My Time Machine has an Escape Hatch


When it comes to time machine stories they always show people going back. Back to fix something with the knowledge we have now. Back to a moment they regret. Back to see a loved one. Even in Back to the Future they go back more than they go forward. Have you ever thought of why?

Confidence, familiarity and comfort.

For the most part we know what has happened or will happen. There is power in knowing how things turn out and the opportunity to fix things, whereas there is fear in not knowing what comes next.

If you consider using it to travel to the future, there is uncertainty. We are at a disadvantage. The future represents the unknown and for most people, this is uncomfortable, stressful and even frightening. In dealing with your self-doubt monster, you need to consider the present and future. The past is over. Done. Nothing you can do about it. The only thing you actually have control over is the present and in turn, the future. What you are doing right now? This exact moment. Okay, okay -- at this moment you’re reading this but stay with me. We spend far too much time in regret; the past. Shit happens! For some us often! Get over it.

There are only two things you should do with the past, 1) learn from it and 2) move on. If we spend too much time in regret and reflection we forget the present and miss out on so much. Soon, we’ll regret the wasted time we spent on regret. See the loop here?

Your self-destructive monster is built on the past. It’s built on fear. The fear of repeating past mistakes. The fear of the future. The fear of the unknown. The people that make up its pieces are all reflections of the past. Even the social media pieces that we judge ourselves by are in the past.

This is particularly important to keep in mind on your journey of self-improvement. The minute you stop your time machine in the past it will bring up insecurities, anxiety and regret. It can erode much of the positive changes that you have worked so hard to build.

Your monster is standing there, drink in hand with all of the cool kids, pointing at you. I remember going to my 10th year college reunion, excited to see my friends and find out what they were up to. I, too, had changed in many ways in those 10 years. I was proud to talk about all I had achieved and how my life was going.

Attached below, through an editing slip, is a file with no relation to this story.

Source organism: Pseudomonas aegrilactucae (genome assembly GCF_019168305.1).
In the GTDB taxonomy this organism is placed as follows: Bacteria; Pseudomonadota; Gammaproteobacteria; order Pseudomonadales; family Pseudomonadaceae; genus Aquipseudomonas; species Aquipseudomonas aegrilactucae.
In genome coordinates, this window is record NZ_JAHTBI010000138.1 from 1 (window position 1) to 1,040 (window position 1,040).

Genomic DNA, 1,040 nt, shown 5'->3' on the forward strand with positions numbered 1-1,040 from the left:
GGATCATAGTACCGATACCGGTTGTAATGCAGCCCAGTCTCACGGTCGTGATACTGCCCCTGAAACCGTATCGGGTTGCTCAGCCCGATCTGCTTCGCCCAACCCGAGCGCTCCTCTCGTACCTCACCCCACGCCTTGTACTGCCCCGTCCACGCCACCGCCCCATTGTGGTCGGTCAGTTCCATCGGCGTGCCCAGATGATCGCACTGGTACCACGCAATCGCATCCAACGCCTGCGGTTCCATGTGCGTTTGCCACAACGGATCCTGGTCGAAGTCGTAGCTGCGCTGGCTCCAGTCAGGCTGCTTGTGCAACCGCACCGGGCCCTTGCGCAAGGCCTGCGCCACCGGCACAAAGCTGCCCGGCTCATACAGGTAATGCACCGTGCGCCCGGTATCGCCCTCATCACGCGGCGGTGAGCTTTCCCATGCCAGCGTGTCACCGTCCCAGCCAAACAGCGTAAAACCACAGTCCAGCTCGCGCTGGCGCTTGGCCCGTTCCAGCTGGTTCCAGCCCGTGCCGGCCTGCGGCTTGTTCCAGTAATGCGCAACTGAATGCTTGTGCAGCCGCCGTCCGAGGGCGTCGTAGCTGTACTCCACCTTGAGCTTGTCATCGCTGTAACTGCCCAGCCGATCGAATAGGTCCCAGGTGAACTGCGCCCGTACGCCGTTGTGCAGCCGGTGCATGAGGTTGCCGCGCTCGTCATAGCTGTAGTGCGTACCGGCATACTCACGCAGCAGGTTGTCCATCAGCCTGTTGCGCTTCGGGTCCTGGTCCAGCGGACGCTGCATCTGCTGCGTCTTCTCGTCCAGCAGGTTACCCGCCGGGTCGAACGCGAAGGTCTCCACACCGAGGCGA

But, the first thing that hit me was the memories that came flooding in once I entered the school. It was bitter sweet. I then spotted my group. The friends I had lived with in residence, partied and laughed with. What I expected to be an evening of reminiscing and laughing about the time we flooded the carpet floor in residence and used it like a water slide. Or when we put all of the sinks in the washroom on full hot, stuffed the vents with towels and created a “sauna”. What actually happened was their shock at how I had changed physically. Over and over, it kept coming back to that. Driving home I realized that at no point did they ask about what I was up to or how my life was. It was only about how I had changed. I felt myself losing the confidence that I had gained since graduating. The achievements that I have made melted away and I found myself facing the anxiety and insecurity of youth. Regretting the things I could have done and should have done back then. The celebration turned into a disappointing event that only served to fuel my monster and give it strength.

My time machine has an escape hatch so that I can leave the regret loop. If you find yourself constantly opening the door to the past, look for your escape hatch. Leave the past and enter the now. You don’t want to miss a minute!


Robert Smith